Fortunately, sending a message to a future you is far less error-prone, and requires neither flux capacitor nor fantastic genetic mutation.
Our friend Raul recently opened an envelope he sent himself 21 years ago, with instructions to add a photobooth self-portrait to the one contained within it. The similarities two decades later are striking.
Inspired by his example, we’ve compiled a short list of ideas for creating your own ongoing photo time capsule — an easy, fun photo project you can do anytime.
p.s. Yo, we’re on Facebook. Climb aboard the new Friends of Photojojo group!
p.p.s. Anyone know of a reliable way (non e-mail) to send a letter or package to yourself years in the future? Please email!
Back in March, we told you about George Lange’s 2006 photo flipbook. Ever since, you’ve been emailing, calling, and using messenger pigeons with little notes attached to their tiny little ankles to ask us how you can create your own Lange-style flipbook.
Ok, already. We’re gonna show you how.
To keep things simple, we’ll use a free and easy web application called JumpCut that works on any computer. Before you know it, you’ll be stringing together photos and music to make a beautiful photo slideshow of your very own.
Read our tutorial to learn how!
p.s. Today’s the last day to order photo goodies for you mama in time for Mother’s Day. There, we said it.
We’ve seen more than our share of portraits taken at arm’s length, in the mirror, and those showing only an eye and its corresponding brow.
But we fell in love with this four-part polaroid portrait by Melissa Brown.
Here in NYC, the weather gods will treat us to a balmy weekend in the mid-70s. If you’re similarly blessed (heck, even if you’re not) we implore you: stow your mittens and mufflers, grab your camera, and set out into the great outdoors in search of adventure.
When you do, we hope Melissa’s summery portrait inspires you to look around you with a fresh pair of eyes.
Take note of the vibrant colors and the change in sunlight this time of year, explore new angles, take photographic risks, experiment, and above all, have fun. You’ve been waiting all winter for this.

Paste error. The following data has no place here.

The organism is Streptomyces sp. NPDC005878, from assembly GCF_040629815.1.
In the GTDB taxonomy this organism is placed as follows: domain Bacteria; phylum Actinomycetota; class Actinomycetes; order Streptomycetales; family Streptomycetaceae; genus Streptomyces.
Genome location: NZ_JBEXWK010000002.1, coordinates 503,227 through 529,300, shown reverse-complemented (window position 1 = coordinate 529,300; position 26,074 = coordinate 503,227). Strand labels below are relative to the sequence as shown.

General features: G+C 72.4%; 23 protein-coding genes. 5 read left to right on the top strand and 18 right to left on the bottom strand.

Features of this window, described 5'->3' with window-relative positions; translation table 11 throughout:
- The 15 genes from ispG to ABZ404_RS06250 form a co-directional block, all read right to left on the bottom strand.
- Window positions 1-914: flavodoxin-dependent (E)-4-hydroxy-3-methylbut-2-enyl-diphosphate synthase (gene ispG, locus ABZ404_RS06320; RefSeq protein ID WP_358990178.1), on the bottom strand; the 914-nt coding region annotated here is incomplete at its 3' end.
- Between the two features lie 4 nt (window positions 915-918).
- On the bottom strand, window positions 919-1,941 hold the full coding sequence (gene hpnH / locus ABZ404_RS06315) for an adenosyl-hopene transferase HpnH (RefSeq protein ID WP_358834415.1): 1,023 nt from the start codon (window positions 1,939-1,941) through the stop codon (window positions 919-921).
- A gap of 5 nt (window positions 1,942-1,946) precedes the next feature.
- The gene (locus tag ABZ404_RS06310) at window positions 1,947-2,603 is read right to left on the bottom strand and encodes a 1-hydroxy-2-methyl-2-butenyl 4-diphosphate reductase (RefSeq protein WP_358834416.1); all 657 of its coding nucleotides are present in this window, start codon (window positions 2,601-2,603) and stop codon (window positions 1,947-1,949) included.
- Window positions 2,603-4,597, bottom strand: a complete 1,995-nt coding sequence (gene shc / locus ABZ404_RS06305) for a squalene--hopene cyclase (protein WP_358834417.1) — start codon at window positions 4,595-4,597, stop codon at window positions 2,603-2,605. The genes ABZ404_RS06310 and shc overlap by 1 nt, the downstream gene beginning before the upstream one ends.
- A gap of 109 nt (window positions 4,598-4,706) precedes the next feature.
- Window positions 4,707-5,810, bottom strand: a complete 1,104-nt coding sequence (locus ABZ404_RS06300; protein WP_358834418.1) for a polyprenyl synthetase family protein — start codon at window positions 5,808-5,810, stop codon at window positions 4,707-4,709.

Melissa’s Portrait on Flickr
p.s. Watch out, Melissa!
p.p.s. Our spiffy DIY Photo Block Kit is now available at Elsewares, a great store featuring work by independent artists and designers. Check it out!
|Monsterpod sale — just a couple days left! Our favorite stick-to-anything, gravity-defying Monsterpod tripods,
|$35 $29 this week only!
(Bonus: Add any other photo goodies and still pay just $5 shipping for US orders!)
With just two dials and some aluminum powder, George Vlosich III creates works of art with Ohio Art’s classic baby boom toy, the Etch A Sketch.
For those of us, however, who can only manage a really nice set of stairs, we have a solution.
Our Etch A Sketch Picture Frame tutorial will show you how to turn an ordinary Etch A Sketch into a kitschy picture frame in no time flat. We’ll even show you how to transform your photos so they’ll look like you spent hours twiddling those white knobs to scratch ’em out.
Read on to learn how!
p.s. A reminder: We’re looking for awesome photo submissions for an upcoming photo notebook tutorial. Submit your photos to our Flickr group!
|Gravity-defying tripods on sale! It’s our birthday this month, so we’ve lowered the price on our stick-to-anything Monsterpod tripods.
|$35 $29 this week only!
(Bonus: Add any other photo goodies and pay no xtra shipping for US orders!)
It’s party time (excellent!), but you know hardly anyone on the guest list. What’s a would-be wallflower to do?
Why, bring your camera and a few props, of course!
Pack some of our great photo projects and you’ll have your party-animal pals posing for mugshots, jumping for joy — even leaping in the tub — in no time.
Just don’t forget to get a few shots of yourself with all your new friends.
p.s. New on Photojojo Uncut: A spiffy ghost cameras shirt from Oddica, and a Swiss museum that will put your photo on its wall for real!